by Paul Vitello
To a Catholic boy like Tim Dolan, growing up in the heartland when Protestant neighbors still made casual jokes about the “papists” next door, Bishop Fulton J. Sheen rode into town in the 1950s on the new main street of the United States, the television set, like a true-blue American hero.
“He showed the broad American public that the truths of our faith were consonant with the highest values of the society: patriotism, God, family and the struggle against Communism,” said that boy, now known as Archbishop Timothy M. Dolan of New York.
Archbishop Dolan led a memorial Mass on Wednesday evening at St. Patrick’s Cathedral to commemorate the 30th anniversary of the death of Bishop Sheen. An auxiliary bishop of the New York Archdiocese from 1951 to 1965, the man whom the Rev. Billy Graham called “the greatest communicator of the 20th century” is buried in a crypt under the cathedral altar, which was open for public viewing before the Mass.
In a way, the event — which attracted Roman Catholic dignitaries, parishioners from across the country and two great-great nieces of the bishop — served unofficially as promotion for a little-noticed campaign to make Bishop Sheen, the first and greatest Catholic televangelist, a saint of the church.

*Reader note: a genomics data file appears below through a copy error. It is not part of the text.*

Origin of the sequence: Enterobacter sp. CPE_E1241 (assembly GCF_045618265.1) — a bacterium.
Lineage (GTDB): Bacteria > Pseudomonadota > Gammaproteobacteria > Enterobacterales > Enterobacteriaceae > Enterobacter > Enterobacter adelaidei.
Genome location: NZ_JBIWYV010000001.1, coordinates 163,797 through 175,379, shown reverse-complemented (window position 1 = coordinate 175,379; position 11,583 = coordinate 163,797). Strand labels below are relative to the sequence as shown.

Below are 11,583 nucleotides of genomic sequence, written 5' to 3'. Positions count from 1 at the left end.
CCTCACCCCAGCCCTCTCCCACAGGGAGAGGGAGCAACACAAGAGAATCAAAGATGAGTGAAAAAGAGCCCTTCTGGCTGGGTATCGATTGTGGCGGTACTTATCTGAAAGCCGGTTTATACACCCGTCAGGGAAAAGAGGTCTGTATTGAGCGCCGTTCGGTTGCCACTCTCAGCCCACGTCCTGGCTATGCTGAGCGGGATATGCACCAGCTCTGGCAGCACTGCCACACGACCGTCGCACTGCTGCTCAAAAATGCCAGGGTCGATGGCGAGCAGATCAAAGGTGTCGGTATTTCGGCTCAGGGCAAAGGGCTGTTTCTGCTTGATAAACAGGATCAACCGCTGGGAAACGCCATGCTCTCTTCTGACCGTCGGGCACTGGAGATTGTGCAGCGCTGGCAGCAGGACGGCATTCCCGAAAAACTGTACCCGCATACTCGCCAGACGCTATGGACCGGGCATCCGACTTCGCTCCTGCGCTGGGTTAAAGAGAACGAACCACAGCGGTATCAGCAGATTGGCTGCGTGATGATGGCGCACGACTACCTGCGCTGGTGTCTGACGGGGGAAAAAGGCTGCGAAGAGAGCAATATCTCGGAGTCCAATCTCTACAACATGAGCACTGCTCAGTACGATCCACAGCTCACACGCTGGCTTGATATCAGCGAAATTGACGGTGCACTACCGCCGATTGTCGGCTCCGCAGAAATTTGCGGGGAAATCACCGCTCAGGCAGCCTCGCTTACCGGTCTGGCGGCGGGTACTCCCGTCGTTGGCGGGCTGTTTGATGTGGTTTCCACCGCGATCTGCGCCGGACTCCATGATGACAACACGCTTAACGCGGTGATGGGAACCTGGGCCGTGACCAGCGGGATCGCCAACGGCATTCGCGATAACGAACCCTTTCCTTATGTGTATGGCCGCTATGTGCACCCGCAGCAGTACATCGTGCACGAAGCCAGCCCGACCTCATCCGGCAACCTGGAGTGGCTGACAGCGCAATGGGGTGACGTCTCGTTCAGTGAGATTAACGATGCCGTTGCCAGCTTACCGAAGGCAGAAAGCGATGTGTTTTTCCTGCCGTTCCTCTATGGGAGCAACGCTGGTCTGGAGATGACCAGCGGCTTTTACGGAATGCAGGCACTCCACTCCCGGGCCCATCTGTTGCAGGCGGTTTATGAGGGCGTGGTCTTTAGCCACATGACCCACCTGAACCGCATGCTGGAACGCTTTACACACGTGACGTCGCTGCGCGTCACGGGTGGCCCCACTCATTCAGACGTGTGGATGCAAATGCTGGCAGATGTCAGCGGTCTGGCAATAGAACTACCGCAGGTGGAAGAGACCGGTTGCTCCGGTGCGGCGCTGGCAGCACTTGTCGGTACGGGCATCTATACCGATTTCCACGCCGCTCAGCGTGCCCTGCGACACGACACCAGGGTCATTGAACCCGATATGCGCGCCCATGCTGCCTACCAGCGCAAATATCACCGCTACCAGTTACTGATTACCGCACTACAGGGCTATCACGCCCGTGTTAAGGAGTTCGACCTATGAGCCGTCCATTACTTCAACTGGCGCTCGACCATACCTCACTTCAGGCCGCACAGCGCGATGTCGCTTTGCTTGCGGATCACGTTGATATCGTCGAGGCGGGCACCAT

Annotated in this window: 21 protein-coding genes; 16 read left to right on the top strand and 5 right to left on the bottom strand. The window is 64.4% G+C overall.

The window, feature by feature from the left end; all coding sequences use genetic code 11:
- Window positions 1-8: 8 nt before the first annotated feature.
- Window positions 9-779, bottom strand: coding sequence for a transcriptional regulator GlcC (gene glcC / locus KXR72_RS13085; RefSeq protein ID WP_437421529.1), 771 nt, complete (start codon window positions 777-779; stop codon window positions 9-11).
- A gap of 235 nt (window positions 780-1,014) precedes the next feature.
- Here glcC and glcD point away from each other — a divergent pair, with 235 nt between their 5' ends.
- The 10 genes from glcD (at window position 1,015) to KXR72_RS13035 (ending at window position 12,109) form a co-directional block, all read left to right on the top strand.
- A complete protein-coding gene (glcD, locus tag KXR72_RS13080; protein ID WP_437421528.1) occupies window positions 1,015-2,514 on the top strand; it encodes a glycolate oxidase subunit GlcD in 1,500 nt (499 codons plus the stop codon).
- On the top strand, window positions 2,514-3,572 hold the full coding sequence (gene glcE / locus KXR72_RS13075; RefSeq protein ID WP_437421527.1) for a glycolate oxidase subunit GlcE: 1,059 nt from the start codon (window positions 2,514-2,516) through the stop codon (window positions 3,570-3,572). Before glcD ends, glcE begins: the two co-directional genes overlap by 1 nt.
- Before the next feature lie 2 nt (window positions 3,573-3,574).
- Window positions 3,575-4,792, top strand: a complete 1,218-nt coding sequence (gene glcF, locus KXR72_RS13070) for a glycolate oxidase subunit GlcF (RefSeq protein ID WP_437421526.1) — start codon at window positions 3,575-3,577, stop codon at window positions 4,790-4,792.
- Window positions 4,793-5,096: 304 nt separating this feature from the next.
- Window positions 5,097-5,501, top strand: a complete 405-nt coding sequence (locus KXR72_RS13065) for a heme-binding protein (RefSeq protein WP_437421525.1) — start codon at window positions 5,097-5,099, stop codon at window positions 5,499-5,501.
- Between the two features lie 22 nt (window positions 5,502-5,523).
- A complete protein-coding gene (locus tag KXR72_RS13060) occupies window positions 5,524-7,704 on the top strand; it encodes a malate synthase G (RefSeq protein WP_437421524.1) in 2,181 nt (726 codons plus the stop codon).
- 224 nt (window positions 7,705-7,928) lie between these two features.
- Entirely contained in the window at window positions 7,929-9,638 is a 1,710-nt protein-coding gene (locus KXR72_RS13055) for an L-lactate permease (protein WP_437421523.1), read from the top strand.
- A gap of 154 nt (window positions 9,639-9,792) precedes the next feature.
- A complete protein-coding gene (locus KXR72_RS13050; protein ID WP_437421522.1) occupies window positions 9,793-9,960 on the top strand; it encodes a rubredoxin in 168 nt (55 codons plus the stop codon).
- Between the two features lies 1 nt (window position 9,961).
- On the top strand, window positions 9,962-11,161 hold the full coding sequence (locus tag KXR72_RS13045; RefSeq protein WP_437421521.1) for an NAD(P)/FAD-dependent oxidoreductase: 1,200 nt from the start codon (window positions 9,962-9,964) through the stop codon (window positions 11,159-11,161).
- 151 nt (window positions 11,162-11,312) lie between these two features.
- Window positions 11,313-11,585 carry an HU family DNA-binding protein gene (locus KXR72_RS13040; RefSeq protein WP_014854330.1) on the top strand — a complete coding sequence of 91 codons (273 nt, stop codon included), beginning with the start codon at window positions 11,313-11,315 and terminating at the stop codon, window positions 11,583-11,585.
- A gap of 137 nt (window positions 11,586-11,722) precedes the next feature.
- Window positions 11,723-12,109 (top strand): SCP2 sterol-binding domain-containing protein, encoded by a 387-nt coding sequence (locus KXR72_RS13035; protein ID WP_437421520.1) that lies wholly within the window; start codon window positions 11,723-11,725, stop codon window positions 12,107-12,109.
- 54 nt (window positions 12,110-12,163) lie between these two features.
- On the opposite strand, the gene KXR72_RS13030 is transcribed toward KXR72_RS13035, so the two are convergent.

After 20 years in radio, Bishop Sheen scored a hit with his first weekly TV show, “Life is Worth Living,” on the DuMont network. The program drew tens of millions of viewers on Tuesday nights from 1951 to 1957, though it appeared opposite giants of early television like Lucille Ball and Milton Berle (who once quipped that the bishop was pretty good for a guy who “uses old material”)... Read the whole article.
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- ► 2010 (54)
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- ▼ December 2009 (21)
- Fr. Christopher George Phillips
- Fr. Phillips is the founding pastor of Our Lady of the Atonement Catholic Church, the first Anglican Use parish, established on August 15, 1983. Not that there is any confusion, but he is on the left, shown in his younger, less gray-headed days.